ZIP codes are on my mind. My husband and I are in the beginning stages of house-hunting. With all three kids in one bedroom (sharing a closet), things in our current home are feeling a bit tight. Since right now, our lives center around the kids’ school, we want to buy a house within a reasonable radius of that school. Four different suburbs surround St. Monica, but they share one ZIP code, so when I search one of the Realty Web sites for houses, I enter that ZIP code as a way of narrowing the search.
Entering the ZIP code makes me a little uncomfortable because of a homily I heard a few years ago. The homily was so right on and true that it has stayed with me. I attended Mass that day with some friends, so we all heard it, and to this day, we refer to the homily as “Luck of the ZIP code.”
The priest’s point was that many of the successes we congratulate ourselves for, are not really ours alone, but are ours by virtue of being born into the “right” ZIP code. Strong school systems, crime-free neighborhoods and intact families are all more common in some ZIP codes than others. People who grow up in these ZIP codes have an immediate advantage over their counterparts who are born into poor, crime-ridden ZIP codes. Fr. John Horan cautioned us against being judgmental toward others or puffing up with pride at our own accomplishments — had we been born into a different ZIP code, our lives could be very different.
Sometimes I think of that homily as I key in the ZIP code for the area we’re interested in. No one would argue that it’s not a fine ZIP code to buy a home. Houses are well-maintained, streets are quiet, children are generally well-cared for and well-educated. Property values go up each year. What bothers me is not that our family has the opportunity to purchase a home in this ZIP code; it’s that other families do not have this chance. The very people who could most benefit from the quiet neighborhoods and excellent school systems of our ZIP code cannot afford to live here. Once you’re born into a very poor ZIP code, your chances of ever living in a wealthy one are very slim.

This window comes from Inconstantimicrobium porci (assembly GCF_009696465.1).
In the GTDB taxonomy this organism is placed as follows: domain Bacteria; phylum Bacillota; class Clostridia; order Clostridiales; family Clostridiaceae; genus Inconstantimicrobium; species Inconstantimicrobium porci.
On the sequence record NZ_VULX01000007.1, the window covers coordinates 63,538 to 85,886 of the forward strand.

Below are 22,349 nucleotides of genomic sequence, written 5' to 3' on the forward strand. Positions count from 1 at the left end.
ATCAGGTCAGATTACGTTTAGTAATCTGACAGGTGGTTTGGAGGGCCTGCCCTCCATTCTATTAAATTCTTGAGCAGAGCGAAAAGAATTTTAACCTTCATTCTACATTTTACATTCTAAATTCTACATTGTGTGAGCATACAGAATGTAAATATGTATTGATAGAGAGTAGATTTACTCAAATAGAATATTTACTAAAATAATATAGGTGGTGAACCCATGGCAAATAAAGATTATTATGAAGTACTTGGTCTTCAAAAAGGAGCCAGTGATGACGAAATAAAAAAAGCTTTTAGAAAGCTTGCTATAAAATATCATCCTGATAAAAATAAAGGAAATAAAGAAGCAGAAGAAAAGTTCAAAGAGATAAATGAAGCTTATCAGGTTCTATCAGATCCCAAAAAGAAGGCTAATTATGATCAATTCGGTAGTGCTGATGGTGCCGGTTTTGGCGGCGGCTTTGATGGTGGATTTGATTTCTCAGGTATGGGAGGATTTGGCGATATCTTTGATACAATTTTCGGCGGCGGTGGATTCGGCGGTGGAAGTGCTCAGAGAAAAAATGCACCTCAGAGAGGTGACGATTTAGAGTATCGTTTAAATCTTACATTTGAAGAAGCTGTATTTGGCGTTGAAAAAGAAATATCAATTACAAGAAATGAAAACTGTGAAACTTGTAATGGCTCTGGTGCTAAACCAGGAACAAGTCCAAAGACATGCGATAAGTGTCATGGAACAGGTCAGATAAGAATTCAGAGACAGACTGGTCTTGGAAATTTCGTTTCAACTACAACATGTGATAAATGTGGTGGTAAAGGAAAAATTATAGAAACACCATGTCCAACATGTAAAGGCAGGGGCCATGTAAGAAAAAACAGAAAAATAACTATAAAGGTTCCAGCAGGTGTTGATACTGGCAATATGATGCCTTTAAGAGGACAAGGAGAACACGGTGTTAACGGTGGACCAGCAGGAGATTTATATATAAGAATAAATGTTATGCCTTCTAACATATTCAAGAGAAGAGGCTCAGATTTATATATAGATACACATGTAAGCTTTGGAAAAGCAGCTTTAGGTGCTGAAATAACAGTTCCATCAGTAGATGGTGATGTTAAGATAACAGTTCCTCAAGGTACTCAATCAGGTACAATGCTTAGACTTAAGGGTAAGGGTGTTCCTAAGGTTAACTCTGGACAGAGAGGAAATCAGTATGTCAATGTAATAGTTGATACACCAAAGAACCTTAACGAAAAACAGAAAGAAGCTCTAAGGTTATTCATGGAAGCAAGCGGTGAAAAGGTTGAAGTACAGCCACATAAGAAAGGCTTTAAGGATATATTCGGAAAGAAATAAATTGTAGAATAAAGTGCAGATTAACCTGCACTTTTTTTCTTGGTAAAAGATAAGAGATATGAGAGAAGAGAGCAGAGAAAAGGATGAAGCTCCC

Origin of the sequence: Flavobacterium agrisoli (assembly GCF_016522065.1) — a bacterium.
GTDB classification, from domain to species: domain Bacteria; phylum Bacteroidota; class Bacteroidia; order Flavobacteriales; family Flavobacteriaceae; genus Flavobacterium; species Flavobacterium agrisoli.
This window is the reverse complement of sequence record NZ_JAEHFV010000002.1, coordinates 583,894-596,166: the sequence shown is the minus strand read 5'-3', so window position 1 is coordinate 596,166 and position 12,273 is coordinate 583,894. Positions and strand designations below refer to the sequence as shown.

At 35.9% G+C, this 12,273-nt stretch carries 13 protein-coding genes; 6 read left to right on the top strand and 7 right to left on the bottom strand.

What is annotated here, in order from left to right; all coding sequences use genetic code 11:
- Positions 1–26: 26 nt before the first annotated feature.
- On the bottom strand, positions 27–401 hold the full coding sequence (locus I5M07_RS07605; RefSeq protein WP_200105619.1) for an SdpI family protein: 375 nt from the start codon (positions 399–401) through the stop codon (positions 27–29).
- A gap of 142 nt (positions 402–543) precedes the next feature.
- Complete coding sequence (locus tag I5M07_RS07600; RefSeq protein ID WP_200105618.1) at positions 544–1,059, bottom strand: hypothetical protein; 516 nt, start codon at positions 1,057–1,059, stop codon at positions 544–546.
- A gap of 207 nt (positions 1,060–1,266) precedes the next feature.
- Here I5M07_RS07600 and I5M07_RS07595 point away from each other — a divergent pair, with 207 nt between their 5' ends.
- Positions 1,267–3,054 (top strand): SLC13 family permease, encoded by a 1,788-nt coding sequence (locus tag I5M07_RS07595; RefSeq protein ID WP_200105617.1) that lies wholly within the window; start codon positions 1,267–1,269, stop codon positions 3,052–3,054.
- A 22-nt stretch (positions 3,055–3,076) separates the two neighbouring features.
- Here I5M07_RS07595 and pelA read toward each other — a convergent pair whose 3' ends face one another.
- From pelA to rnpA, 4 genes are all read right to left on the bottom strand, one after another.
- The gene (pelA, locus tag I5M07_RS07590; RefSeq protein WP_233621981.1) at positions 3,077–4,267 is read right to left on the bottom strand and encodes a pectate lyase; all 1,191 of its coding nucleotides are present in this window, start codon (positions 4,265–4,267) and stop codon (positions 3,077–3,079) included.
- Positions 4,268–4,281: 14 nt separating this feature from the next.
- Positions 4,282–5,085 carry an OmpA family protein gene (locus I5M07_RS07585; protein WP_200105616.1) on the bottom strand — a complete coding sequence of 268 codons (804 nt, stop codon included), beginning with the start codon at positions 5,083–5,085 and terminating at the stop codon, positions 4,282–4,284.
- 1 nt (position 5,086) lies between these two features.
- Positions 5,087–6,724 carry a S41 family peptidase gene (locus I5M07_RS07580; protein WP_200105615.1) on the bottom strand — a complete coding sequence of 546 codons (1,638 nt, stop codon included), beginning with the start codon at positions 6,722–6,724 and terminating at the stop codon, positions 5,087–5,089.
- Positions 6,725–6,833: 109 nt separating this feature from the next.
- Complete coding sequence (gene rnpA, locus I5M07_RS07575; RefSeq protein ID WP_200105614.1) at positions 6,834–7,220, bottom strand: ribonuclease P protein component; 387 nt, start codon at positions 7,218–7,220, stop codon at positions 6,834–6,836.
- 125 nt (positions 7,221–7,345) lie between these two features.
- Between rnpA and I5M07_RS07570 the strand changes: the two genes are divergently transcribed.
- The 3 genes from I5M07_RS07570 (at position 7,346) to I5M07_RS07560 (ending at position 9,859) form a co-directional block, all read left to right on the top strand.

And that’s where the second part of the priest’s homily comes in. He challenged the congregation to see the inherent injustice in the luck of the ZIP code. He called us to use our own resources, talents and time to work to make things better for those whose roll of the ZIP code dice was not as fortunate as our own.
I don’t know what the Gospel was the day of that homily, but it could very well have been the parable of the Good Samaritan. When Jesus tells his followers to love their neighbor, they ask him what “neighbor” means. Jesus replies with the story of the Samaritan man. Samaria was certainly in another ZIP code, and the parable shows us how Jesus calls us to reach beyond human-made borders as a response to his command to love one another.
As Bill and I continue our house hunt, I know the message of Fr. John’s homily will stick with me, like an itch that won’t go away. And that’s okay. If the role of Jesus is to comfort the afflicted and afflict the comfortable, I’ll admit that in my search for more closet space and another bedroom, I can use a little afflicting — especially on those days when I start thinking about a first-floor laundry room. And while originally, becoming a foster parent was a way of reaching out to those from other ZIP codes, we will adopt our current foster daughter this Thursday. In four days, we won’t have a foster child; we will have a daughter. And as a new family of five, we will need to find another way to reach out across the ZIP code line.
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